It probably isn’t a surprise for you to hear that the world has become Vegan. This was mainly done due to the relevance that a healthy diet has taken, but also since people became increasingly reluctant to eat killed food or products of the exploitation of animals. Farm animals are actually kept in parks nearby cities, where they live in a semi-wild state. Some people who have the means keep them as pets. No one misses meat or dairy, because it’s hard to miss something you’ve never tried. I remember reading once that beef or pork ribs, the same as olives or pickles, were an acquired taste, that kids wouldn’t like them at the beginning, but they would get used to it and eventually love them when they grew up. The scission between animal and human rights was superseded by a more holistic law that applies to nature in general. Even plants have rights nowadays. However, when we talk about rights, we don’t immediately associate them with punishment. There are penalties, but none of them are inhuman, which means that none of them imply damage to the individual. Incarceration has therefore been abolished, since there are more economical and constructive ways of penalizing actions that are deemed wrong. To start with, the principle of relativism applies to any penalization. We’re aware that morals change; history has proven it. Religions have stopped being a source of ethical wisdom, so we’re more objective now. There are no universals when it comes to moral laws, only desirability. We wish for a certain kind of behavior that promotes harmony and evolution, but we allow for deviance. We embrace heterogeneity because it leads toward leaps in evolution. I’ll give a clear example: Plants, like every living being, have the right to fulfill their biological cycle without interruption, except when they’re used to create alimentary or utilitarian products. This law means, for instance, that people can’t ornament their houses with dead plants anymore, the same as they can’t kill animals for sport. However, according to the principle of relativity, someone who did this would be considered a deviant, but wouldn’t be in further transgression of the law. As I mentioned before, deviance is well-seen by society, but it must be kept under surveillance. A quota is allowed, in case of deviant needs, following the Aristotelian philosophy of the golden mean. This quota is qualitative, which means, in practice, a penalty for the exertion of the right to deviance. For instance, if someone is prone to killing flowers to decorate their house or to give to their loved ones as a sign of affection, they need to plant new ones or simply pay a tax for planting new ones. As everything is by subscription, an extra tax means simply more hours of work per month. Thus, working a little more per month gives people a certain quota of dead flowers per month they can buy: a crime quota, if you wish. These kinds of deviant purchases are, consequently, made on demand. The flower shops generally sell legal flowers, that is, alive, but, if someone who pays the dead flowers quota needs it, they cut the flowers for them. This blurring of legality might seem strange to you, but no more than it’s strange to us your current system of laws which everyone breaks in secret. Laws are meant to be broken; that’s a sign of social evolution. But we do it honestly and without stigmatization.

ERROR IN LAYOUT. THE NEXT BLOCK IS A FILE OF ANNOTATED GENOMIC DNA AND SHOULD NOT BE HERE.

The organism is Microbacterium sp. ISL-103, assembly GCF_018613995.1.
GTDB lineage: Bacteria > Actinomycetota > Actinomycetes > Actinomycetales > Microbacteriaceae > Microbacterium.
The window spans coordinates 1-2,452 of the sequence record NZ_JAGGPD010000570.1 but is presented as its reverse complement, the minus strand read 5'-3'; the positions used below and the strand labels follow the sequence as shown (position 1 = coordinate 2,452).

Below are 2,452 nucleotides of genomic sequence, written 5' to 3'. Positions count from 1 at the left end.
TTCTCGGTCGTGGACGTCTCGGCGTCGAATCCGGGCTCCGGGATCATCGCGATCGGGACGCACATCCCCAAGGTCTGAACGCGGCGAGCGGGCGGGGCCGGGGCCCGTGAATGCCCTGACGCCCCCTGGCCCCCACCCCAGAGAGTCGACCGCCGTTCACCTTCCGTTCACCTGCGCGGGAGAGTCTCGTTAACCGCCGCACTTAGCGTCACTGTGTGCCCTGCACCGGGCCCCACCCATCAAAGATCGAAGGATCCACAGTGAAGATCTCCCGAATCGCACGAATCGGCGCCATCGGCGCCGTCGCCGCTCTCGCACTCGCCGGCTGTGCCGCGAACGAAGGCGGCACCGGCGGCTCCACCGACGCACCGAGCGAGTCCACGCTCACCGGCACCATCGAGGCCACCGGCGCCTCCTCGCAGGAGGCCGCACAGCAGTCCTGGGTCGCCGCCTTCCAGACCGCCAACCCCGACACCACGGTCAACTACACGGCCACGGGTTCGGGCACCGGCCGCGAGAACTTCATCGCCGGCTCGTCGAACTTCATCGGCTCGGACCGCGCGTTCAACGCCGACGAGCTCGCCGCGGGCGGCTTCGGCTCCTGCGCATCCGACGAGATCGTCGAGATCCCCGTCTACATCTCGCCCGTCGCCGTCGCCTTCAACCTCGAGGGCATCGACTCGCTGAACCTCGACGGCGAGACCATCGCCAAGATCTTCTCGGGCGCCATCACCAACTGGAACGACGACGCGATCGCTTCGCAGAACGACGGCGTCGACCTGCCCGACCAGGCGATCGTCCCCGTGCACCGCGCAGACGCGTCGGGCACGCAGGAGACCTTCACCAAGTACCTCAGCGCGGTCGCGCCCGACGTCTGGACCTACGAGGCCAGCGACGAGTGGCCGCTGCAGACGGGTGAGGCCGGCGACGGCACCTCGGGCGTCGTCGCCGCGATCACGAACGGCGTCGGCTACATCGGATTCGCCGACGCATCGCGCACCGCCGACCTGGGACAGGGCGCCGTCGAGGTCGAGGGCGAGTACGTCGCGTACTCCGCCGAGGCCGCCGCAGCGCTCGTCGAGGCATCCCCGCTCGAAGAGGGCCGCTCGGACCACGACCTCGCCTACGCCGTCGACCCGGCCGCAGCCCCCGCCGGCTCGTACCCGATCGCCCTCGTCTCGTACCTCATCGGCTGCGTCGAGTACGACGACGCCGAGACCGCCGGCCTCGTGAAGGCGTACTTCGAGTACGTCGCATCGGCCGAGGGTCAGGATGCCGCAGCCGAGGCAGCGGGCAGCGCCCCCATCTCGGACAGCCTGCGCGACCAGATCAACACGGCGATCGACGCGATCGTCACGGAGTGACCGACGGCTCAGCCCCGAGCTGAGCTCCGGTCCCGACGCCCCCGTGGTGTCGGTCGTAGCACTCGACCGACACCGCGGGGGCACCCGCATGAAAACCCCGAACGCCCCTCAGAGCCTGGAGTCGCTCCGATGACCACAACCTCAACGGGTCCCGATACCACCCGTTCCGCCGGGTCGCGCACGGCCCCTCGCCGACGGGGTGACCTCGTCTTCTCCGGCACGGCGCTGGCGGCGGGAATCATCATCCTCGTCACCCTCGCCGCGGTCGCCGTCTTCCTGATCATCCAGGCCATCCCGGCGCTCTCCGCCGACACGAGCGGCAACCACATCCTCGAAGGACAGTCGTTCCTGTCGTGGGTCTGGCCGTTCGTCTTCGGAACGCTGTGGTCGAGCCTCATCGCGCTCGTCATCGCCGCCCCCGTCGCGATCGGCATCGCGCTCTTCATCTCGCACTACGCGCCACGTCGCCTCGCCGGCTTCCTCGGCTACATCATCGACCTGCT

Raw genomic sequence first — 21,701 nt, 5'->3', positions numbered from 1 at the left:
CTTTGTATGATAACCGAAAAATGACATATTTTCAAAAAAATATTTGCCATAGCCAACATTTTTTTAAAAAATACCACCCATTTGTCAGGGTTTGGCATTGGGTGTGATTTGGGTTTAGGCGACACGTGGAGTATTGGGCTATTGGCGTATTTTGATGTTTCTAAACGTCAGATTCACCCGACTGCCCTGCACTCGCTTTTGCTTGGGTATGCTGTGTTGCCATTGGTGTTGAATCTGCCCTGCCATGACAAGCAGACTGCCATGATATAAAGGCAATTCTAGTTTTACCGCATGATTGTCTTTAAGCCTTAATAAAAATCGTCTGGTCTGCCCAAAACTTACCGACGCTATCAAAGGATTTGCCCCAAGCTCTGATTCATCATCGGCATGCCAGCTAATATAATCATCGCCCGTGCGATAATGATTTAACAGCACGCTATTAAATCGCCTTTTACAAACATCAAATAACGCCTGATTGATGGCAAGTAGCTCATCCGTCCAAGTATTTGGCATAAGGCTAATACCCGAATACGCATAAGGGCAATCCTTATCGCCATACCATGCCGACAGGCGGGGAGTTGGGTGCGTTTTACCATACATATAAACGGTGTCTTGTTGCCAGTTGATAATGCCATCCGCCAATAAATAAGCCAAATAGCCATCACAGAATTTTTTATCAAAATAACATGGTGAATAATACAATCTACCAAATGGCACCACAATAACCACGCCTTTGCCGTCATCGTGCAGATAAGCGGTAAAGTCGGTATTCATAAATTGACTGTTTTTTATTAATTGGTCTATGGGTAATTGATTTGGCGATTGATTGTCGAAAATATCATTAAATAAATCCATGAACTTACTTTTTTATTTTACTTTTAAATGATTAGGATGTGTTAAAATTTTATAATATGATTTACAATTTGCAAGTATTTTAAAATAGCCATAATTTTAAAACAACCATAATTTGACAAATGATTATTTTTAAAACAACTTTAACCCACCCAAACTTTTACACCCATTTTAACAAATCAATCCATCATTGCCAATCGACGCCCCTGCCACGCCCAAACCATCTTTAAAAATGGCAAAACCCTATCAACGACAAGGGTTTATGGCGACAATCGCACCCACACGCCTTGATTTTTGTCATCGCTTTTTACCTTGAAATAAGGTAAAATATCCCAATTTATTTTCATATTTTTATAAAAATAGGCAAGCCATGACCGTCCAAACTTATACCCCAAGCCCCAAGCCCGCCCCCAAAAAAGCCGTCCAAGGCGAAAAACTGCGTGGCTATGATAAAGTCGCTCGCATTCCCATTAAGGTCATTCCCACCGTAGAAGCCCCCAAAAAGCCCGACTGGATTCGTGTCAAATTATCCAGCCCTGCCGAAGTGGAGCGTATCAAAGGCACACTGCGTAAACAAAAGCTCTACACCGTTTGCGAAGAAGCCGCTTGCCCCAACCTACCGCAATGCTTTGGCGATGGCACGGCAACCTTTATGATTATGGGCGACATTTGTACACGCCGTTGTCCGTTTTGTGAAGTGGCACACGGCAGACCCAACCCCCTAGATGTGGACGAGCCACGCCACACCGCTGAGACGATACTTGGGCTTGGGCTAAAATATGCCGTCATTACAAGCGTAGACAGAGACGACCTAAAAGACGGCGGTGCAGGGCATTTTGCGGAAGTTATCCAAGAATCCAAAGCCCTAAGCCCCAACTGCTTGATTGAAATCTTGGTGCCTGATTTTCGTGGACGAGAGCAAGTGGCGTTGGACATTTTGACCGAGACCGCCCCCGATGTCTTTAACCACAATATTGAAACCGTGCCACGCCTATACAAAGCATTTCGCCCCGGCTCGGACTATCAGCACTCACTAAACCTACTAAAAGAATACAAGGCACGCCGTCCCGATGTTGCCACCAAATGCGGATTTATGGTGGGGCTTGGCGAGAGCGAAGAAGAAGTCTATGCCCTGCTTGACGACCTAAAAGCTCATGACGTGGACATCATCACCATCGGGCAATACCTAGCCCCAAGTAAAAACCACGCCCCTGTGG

Currently, I’m on vacation, so I have lots of free time to write this novel. I would’ve missed my horses if I stayed home or went away, so I rented a cabin near the riding hall, and sometimes I pay a visit. They help me get the clearness of mind I need to write these pages.


Read more: Chapter Two


I'm a writer born in Argentina, but currently living in Poland. I work as an English and French teacher, translator and copywriter.